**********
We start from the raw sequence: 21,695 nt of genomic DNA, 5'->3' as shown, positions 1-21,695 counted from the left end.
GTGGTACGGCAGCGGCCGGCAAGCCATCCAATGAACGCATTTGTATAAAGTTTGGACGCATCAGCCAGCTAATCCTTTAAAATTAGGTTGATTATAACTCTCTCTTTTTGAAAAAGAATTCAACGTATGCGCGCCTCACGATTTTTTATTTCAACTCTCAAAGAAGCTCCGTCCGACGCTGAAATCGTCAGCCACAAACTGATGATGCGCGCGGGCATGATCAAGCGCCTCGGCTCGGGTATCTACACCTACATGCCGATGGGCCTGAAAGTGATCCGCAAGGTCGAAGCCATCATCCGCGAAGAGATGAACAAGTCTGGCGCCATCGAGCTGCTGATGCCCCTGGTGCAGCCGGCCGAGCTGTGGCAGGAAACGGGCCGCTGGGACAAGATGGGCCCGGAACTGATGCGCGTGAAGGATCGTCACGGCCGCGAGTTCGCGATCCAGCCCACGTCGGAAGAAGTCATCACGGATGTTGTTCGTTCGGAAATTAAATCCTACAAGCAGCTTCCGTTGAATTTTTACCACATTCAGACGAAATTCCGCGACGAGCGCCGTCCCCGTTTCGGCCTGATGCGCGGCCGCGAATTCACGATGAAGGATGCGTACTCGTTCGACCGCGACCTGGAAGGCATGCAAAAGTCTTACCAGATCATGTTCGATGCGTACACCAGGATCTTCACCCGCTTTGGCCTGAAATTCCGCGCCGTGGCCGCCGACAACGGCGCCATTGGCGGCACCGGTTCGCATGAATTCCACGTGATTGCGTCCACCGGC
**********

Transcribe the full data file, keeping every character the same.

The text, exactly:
We start from the raw sequence: 21,695 nt of genomic DNA, 5'->3' as shown, positions 1-21,695 counted from the left end.
GTGGTACGGCAGCGGCCGGCAAGCCATCCAATGAACGCATTTGTATAAAGTTTGGACGCATCAGCCAGCTAATCCTTTAAAATTAGGTTGATTATAACTCTCTCTTTTTGAAAAAGAATTCAACGTATGCGCGCCTCACGATTTTTTATTTCAACTCTCAAAGAAGCTCCGTCCGACGCTGAAATCGTCAGCCACAAACTGATGATGCGCGCGGGCATGATCAAGCGCCTCGGCTCGGGTATCTACACCTACATGCCGATGGGCCTGAAAGTGATCCGCAAGGTCGAAGCCATCATCCGCGAAGAGATGAACAAGTCTGGCGCCATCGAGCTGCTGATGCCCCTGGTGCAGCCGGCCGAGCTGTGGCAGGAAACGGGCCGCTGGGACAAGATGGGCCCGGAACTGATGCGCGTGAAGGATCGTCACGGCCGCGAGTTCGCGATCCAGCCCACGTCGGAAGAAGTCATCACGGATGTTGTTCGTTCGGAAATTAAATCCTACAAGCAGCTTCCGTTGAATTTTTACCACATTCAGACGAAATTCCGCGACGAGCGCCGTCCCCGTTTCGGCCTGATGCGCGGCCGCGAATTCACGATGAAGGATGCGTACTCGTTCGACCGCGACCTGGAAGGCATGCAAAAGTCTTACCAGATCATGTTCGATGCGTACACCAGGATCTTCACCCGCTTTGGCCTGAAATTCCGCGCCGTGGCCGCCGACAACGGCGCCATTGGCGGCACCGGTTCGCATGAATTCCACGTGATTGCGTCCACCGGC